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On the other hand, none of his colleagues and co-conspirators said a word: neither to the news media, nor to the fans, nor even to the sponsors of their children. Andrea Agnelli, the president of Juventus, had never before hesitated to give voice to some of his wacky ideas on how to improve football; now that he had chosen one, he didn’t seem quite inclined to defend it.

John Henry, the main owner of Liverpool, has never hidden his belief that football must find ways to cut costs, but this time he refused to make his case publicly, although he did. . to apologise Wednesday morning. Neither the Russian plutocrat, nor the deputy prime minister of a Gulf state, nor the activist investor or the owner of a ranch the size of Los Angeles.

There was no attempt to sell the idea, no attempt to describe the benefits as they saw them. A high-profile PR firm in London had been hired to handle the launch, and yet, as the criticism grew more talkative, sharper and fiercer, there was no no response, no attempt to fashion a more favorable narrative.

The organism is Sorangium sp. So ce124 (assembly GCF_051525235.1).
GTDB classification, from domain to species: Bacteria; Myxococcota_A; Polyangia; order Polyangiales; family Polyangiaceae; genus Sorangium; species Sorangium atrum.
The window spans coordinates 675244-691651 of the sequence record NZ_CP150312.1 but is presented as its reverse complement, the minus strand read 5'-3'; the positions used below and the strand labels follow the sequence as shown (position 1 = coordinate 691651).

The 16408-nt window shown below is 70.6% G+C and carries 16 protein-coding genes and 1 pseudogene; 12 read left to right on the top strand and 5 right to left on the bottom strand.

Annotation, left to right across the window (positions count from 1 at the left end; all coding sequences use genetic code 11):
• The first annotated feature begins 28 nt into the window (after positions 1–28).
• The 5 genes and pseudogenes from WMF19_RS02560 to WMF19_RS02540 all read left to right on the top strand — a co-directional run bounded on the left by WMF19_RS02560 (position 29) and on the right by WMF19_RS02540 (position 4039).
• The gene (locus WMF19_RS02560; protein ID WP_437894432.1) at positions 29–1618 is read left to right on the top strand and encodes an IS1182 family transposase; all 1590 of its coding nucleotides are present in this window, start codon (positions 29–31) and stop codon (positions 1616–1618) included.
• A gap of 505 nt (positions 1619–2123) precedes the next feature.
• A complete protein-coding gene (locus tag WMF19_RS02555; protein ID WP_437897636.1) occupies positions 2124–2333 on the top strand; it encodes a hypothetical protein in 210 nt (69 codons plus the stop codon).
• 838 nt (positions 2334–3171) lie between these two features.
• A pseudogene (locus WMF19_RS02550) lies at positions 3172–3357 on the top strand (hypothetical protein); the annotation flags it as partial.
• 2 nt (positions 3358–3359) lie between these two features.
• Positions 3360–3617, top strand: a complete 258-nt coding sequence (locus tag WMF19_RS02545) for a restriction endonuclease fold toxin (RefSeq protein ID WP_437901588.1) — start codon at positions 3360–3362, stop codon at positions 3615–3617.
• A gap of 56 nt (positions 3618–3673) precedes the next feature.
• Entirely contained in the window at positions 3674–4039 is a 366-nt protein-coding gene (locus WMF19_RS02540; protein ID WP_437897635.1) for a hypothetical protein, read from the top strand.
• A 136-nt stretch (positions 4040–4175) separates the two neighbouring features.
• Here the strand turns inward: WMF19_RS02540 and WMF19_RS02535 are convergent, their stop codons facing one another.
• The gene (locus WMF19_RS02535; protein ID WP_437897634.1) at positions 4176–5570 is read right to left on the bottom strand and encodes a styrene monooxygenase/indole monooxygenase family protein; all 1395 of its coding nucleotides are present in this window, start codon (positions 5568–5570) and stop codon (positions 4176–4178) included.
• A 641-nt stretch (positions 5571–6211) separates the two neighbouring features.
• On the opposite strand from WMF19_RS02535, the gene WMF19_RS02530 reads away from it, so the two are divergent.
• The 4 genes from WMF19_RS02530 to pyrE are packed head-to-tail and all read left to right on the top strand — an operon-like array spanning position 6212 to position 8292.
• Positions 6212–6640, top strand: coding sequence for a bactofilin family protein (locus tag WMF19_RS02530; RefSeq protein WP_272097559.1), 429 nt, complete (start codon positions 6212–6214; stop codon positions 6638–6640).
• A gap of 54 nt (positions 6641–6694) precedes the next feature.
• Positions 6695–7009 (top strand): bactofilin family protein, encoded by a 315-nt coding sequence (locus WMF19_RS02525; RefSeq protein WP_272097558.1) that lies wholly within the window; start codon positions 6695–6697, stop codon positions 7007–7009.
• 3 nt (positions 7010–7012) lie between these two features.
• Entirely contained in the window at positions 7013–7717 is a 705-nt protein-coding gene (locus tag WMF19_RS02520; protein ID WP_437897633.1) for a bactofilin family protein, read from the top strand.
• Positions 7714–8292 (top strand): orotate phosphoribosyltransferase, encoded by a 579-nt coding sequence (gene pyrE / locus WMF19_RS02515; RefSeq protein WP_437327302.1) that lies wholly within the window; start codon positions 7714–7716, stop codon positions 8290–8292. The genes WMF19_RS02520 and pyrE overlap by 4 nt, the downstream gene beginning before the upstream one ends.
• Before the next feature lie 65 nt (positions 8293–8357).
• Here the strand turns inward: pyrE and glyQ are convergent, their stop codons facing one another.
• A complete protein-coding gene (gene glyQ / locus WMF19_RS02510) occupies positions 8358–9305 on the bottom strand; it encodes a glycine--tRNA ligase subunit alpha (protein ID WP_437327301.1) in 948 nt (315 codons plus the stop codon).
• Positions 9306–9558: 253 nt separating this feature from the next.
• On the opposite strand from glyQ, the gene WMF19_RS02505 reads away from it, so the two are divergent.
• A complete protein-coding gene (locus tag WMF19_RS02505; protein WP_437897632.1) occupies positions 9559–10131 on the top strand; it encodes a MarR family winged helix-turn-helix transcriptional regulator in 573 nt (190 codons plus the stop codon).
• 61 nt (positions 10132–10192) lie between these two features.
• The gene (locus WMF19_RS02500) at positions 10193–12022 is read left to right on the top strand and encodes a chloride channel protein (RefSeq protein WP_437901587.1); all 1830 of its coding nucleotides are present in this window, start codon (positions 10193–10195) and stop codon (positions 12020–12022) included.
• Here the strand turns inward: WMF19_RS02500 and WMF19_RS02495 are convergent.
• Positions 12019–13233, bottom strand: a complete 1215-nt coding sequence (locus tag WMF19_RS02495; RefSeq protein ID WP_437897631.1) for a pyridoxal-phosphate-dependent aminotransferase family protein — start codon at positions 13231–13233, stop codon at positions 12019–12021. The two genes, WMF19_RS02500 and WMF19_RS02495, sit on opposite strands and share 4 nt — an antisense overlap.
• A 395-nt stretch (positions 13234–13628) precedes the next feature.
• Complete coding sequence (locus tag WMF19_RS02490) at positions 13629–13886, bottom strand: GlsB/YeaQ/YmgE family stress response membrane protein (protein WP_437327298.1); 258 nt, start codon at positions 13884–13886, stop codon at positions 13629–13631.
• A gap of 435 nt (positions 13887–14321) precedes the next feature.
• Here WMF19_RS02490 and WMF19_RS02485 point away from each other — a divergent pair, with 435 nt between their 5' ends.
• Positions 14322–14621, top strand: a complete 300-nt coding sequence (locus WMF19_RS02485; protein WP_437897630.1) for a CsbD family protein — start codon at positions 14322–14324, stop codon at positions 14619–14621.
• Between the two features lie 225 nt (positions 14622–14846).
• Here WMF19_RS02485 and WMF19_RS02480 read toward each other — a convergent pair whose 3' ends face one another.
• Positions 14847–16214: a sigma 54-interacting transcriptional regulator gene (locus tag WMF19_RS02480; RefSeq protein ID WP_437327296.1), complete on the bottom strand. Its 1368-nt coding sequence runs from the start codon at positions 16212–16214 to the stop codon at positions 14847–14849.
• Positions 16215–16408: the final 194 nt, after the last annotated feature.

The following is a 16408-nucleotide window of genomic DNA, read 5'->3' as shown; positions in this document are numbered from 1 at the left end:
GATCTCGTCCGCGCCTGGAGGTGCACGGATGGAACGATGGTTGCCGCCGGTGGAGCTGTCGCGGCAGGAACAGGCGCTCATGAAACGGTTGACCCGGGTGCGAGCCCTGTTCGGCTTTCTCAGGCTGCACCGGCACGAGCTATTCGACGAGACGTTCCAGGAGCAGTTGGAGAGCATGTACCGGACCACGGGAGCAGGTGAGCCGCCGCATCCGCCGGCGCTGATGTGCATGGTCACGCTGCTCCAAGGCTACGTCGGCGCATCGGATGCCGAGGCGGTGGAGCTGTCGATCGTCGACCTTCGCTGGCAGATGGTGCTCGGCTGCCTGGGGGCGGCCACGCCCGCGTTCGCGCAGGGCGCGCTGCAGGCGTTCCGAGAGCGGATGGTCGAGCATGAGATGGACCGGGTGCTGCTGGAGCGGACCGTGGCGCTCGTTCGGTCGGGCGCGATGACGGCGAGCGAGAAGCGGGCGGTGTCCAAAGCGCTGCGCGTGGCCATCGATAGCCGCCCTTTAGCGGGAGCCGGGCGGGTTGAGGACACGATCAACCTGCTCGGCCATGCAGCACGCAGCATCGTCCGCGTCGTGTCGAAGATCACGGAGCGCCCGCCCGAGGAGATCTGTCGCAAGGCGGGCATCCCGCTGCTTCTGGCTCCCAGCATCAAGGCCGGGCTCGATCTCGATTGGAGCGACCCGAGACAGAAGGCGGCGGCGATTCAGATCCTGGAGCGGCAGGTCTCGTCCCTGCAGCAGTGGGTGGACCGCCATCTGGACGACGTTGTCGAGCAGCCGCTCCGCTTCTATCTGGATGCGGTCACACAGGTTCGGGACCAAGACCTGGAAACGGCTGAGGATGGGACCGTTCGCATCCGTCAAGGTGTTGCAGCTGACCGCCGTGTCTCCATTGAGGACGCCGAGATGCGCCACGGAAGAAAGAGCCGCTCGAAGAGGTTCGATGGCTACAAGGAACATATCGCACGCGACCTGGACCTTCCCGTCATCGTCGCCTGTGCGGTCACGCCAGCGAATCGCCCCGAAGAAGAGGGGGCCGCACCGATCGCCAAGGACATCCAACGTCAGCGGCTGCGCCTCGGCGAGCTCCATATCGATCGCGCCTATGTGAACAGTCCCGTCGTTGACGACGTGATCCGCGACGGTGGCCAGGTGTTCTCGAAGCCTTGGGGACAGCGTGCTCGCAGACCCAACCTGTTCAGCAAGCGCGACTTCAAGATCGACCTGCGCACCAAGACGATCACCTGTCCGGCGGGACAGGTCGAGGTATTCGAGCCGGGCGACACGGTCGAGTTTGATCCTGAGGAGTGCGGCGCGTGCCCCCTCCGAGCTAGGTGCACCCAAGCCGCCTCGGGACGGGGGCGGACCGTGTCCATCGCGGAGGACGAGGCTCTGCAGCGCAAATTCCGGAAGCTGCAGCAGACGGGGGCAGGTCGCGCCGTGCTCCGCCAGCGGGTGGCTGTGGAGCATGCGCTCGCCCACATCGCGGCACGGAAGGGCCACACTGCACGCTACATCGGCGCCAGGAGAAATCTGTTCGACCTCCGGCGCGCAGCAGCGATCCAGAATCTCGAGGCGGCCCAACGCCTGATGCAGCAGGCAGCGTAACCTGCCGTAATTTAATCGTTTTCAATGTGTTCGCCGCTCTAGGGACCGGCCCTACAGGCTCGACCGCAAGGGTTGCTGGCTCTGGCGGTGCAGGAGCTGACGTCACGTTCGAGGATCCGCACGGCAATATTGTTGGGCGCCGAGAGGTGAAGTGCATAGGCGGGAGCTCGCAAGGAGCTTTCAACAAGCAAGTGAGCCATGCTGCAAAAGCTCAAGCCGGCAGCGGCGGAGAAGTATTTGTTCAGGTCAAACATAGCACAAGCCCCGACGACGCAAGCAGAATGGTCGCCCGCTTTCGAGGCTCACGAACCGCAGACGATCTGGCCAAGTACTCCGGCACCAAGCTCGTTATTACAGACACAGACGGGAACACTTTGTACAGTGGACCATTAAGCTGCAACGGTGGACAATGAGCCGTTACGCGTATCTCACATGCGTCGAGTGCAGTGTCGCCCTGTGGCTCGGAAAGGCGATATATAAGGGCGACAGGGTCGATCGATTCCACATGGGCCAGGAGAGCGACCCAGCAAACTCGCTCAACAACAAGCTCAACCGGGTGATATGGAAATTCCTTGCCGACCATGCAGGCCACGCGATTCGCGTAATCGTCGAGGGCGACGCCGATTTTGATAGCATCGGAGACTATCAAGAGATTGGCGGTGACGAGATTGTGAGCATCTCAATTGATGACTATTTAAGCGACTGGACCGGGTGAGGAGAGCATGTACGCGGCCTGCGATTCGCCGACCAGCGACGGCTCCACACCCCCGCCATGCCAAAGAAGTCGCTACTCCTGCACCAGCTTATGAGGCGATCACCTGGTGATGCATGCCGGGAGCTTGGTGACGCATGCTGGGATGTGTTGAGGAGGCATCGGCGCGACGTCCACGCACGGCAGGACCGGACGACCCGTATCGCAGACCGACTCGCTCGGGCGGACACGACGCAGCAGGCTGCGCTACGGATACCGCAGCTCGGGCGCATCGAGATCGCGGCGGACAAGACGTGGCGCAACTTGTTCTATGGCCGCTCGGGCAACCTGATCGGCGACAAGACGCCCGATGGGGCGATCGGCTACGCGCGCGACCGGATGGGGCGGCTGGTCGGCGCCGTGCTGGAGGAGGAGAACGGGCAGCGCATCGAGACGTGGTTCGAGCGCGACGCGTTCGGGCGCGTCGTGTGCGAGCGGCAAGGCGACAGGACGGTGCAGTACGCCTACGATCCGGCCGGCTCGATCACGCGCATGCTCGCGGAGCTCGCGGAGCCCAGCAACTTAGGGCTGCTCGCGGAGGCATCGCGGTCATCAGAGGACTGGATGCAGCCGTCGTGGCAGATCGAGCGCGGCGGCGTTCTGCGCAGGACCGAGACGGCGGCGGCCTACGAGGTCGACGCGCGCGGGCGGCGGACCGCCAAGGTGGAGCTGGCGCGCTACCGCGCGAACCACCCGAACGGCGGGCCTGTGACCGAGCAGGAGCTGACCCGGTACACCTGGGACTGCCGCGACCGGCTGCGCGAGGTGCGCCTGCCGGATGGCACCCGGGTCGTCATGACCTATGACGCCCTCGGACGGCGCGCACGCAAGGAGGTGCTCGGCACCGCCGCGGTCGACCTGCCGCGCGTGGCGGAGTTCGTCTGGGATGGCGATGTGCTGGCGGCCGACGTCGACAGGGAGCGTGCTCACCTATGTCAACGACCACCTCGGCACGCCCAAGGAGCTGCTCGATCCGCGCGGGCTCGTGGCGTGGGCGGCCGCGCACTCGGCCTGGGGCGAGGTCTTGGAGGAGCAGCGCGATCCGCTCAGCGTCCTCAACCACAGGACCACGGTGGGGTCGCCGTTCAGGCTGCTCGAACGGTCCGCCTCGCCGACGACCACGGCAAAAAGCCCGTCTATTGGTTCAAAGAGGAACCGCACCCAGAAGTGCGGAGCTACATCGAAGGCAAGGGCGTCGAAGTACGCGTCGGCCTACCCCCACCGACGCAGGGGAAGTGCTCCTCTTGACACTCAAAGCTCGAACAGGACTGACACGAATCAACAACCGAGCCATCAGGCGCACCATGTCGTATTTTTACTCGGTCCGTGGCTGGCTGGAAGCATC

For all the work they had done, for all the millions they had spent, for all the legal documents they had filed, none of this project seemed complete. The architects couldn’t even find a way to get every homeowner to produce a statement to be released by their own club explaining why they joined the Separatist League. It was all, in a way, not very serious: there was a tinkered with website, an uninteresting logo and an American banker, but no broadcaster, no suite of sponsors and, ultimately, no commitment to. achieve it.

This is hardly an auspicious trait for custodians of institutions which, although run as businesses and treated as entertainment complexes, are also cultural and social touchstones. If they’re so disloyal to their own cherished ideas, imagine how worrying it would be if they were in charge of things they didn’t care about at all.

And yet there is something deeply encouraging for football in all of this desolate mess. What gave rise, in part, to the inequity that the Super League was meant to address was the need to appease this very group of owners, to meet their ever-growing demands, to give them what they wanted. want.





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